I got my rifle and shotgun lasers dirt cheap, but I doubt Hong Kong has caught up with Glock laser technology, so I’ll probably have to spend some coin to get ready. Maybe I should grit my teeth and move to a different caliber, too. The 9mm isn’t all that great for shooting through car doors, and last night I saw that such things can be legitimate concerns. I used to assume there would be no reason to shoot through a door, since a person in a car is not likely to be on your property. But what if you go out to check on a suspicious car, and they shoot? They can be completely off your property and still require a response. Maybe the best answer is to stick a laser on the .38 Super, which does a bang-up job on sheet metal, and use it in those situations. If you use the right caliber and load, a car is about as hard to penetrate as a styrofoam cooler.

One more reason to be nice when you drive.

Anyway, there is no ammunition crisis in my house. Unless you’re talking about closet space.

The Customer is Always Wrong

Wednesday, April 29th, 2009

Be Sure to Bend Over Backwards to Please Businesses You Patronize

I have been working on the lathe. Now that I’m a master machinist, I’m pretty comfortable out there, dismantling and greasing and oiling. It may be hard for a lay person to understand.

I contacted the seller–PBUH–about the useless thread selector knob, and my best guess from his response is that he plans to replace it. He is expressing impatience and a desire to get this over with. Imagine how much quicker it would have gone, had he sent me the right lathe and spent, oh, seven minutes inspecting it before shoving it out the door. But you can’t ask for the world.

Seriously, think about it. Until yesterday, I had no idea how this thing worked. But he’s upset because I haven’t taken it completely apart, checked every function, and discovered every single way in which he failed to live up to the bargain. Dude, I would have checked the power feed, thread indicator dial, thread selector lever, back gear, sliding gear shifter handle, and a ton of other things, IF I HAD HAD ANY IDEA HOW TO LOCATE AND OPERATE THEM. Maybe with your 9,000 years of experience, you could have taken a tiny fraction of the time it takes me, looked the lathe over, and fixed it up.

While I was waiting for this thing, he said something about how it was going to be cleaned and checked over. I am not sure how you can clean something and leave a thick layer of ostensibly undisturbed crud all over it, but some people have gifts I lack. Maybe he means he hit it with the leaf blower, Carl Spackler style. As for checking it, the nonfunctioning thread selector knob would appear to indicate that the check consisted of driving by and glancing at it through a car window.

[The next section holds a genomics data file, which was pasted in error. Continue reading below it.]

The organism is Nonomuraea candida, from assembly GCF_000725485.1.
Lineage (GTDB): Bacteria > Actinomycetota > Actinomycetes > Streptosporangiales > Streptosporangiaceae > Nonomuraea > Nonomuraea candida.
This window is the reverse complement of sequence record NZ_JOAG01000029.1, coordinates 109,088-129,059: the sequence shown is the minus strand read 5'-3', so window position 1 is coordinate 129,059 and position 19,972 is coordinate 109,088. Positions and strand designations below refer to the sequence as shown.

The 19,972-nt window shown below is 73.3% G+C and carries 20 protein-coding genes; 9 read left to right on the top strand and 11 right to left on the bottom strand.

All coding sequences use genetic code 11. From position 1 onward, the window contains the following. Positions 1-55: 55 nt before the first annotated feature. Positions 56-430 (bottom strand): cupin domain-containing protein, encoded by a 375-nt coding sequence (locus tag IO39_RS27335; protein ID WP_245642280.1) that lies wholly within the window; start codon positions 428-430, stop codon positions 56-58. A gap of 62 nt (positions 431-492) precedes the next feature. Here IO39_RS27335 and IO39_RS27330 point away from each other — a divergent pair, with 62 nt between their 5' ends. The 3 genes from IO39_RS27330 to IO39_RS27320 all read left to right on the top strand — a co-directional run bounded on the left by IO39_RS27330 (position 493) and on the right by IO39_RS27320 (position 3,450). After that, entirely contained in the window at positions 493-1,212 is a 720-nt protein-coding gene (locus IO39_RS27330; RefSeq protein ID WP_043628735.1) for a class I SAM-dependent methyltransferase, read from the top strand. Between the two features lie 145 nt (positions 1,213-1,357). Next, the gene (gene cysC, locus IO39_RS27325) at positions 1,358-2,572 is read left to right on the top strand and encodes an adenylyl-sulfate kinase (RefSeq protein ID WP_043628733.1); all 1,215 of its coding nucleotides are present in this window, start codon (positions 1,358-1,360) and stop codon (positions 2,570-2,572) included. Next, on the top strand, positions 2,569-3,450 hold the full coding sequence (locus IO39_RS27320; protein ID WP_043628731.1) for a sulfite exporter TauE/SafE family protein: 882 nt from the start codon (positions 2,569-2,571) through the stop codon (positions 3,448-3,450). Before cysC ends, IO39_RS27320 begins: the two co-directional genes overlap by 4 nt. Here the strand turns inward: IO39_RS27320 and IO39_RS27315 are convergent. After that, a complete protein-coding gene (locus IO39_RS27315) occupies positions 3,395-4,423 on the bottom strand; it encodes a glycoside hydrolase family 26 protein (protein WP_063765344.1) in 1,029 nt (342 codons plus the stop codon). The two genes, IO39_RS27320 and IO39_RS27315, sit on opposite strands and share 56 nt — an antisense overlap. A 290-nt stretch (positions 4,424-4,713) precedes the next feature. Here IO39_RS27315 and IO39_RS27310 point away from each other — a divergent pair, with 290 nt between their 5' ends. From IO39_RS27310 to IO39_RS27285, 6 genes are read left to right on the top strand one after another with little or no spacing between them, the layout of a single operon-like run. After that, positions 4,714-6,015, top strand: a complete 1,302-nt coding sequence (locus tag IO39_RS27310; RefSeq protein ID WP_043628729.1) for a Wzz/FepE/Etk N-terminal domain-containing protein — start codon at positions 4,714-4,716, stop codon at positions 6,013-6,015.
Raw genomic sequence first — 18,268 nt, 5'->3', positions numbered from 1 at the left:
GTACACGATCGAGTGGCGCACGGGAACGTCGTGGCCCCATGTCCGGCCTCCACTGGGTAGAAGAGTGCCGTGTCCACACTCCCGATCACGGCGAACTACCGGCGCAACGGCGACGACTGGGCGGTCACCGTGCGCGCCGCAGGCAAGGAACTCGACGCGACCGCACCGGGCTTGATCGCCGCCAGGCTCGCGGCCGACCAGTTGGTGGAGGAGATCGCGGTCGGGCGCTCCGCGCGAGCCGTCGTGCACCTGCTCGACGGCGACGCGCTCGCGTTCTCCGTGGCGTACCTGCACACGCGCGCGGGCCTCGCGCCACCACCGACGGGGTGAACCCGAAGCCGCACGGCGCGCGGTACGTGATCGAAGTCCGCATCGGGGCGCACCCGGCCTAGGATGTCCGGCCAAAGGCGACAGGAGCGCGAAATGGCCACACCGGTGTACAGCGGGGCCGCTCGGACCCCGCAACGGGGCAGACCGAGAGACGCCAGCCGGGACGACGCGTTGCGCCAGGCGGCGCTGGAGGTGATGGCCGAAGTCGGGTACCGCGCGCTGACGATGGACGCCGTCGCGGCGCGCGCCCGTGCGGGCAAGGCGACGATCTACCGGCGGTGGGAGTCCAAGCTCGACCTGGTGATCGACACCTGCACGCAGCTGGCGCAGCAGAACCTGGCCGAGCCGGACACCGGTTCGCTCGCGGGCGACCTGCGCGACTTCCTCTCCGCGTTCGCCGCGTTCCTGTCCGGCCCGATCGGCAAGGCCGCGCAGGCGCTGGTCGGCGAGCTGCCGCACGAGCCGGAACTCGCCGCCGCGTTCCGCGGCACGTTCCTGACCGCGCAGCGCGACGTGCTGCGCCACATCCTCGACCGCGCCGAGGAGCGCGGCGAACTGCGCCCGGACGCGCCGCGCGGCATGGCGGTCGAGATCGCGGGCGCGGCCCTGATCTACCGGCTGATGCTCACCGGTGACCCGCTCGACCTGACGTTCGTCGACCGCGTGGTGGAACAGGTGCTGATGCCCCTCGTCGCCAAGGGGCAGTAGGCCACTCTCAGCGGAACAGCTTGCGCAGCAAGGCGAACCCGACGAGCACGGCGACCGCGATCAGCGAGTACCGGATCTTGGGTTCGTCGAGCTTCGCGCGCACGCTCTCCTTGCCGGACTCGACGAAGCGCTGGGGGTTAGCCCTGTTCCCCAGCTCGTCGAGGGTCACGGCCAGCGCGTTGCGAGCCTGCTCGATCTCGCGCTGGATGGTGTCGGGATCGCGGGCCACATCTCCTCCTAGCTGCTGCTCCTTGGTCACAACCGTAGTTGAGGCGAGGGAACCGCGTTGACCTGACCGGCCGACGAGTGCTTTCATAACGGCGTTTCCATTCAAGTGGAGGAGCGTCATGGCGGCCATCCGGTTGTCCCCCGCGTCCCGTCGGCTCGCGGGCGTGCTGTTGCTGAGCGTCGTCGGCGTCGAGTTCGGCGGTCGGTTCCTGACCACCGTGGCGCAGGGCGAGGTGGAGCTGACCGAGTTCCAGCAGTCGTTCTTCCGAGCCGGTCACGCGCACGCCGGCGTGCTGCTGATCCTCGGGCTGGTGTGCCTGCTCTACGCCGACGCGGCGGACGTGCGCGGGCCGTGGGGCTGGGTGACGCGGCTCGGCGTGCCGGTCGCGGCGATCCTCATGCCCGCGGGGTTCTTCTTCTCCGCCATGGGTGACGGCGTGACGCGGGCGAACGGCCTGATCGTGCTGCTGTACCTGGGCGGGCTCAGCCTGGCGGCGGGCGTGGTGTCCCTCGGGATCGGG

This is the same guy who sent me three “new” micrometers which were completely petrified. He didn’t even open the box and give the thimbles a turn. Just FOOMP! Into the box and onto the pallet. NEXT!

If there’s one thing a customer loves, it’s a vendor who causes terrible problems and then complains that the customer hasn’t fixed them fast enough.

In brighter news, I haven’t found anything else that really scares me. I got up my nerve and opened the headstock up. The lid on that thing is machined cast iron, even though stamped steel would do fine. It probably weighs 12 pounds. I took it off and looked in there and saw…1974. That’s the year the lathe was made. I traveled back in time. If I had been wearing long pants, they would have instantly gotten three inches wider at the ankle.

The inside of the cast metal headstock was brown; I suppose they get that way before they leave the factory. I may be wrong; cast iron rusts really fast. But the steel parts–the gears and shafts and pinions–looked almost as if they had just been made. They glistened and winked above a pool of fragrant oil, as if they had no idea it was 2009.

So it looks like there is nothing wrong with the guts of the machine. Only those parts that have been subjected to the ignorance of prisoners are beaten up.

I had the speed set pretty slow, so I figured it was safe to turn it on and see if it had splash lubrication. It did. And it splashes real good, even at low speeds. I had to jump out of the way to avoid getting a nice stripe of oil down the front of my clothes. The biggest gear caught it and sprayed it vertically into the air.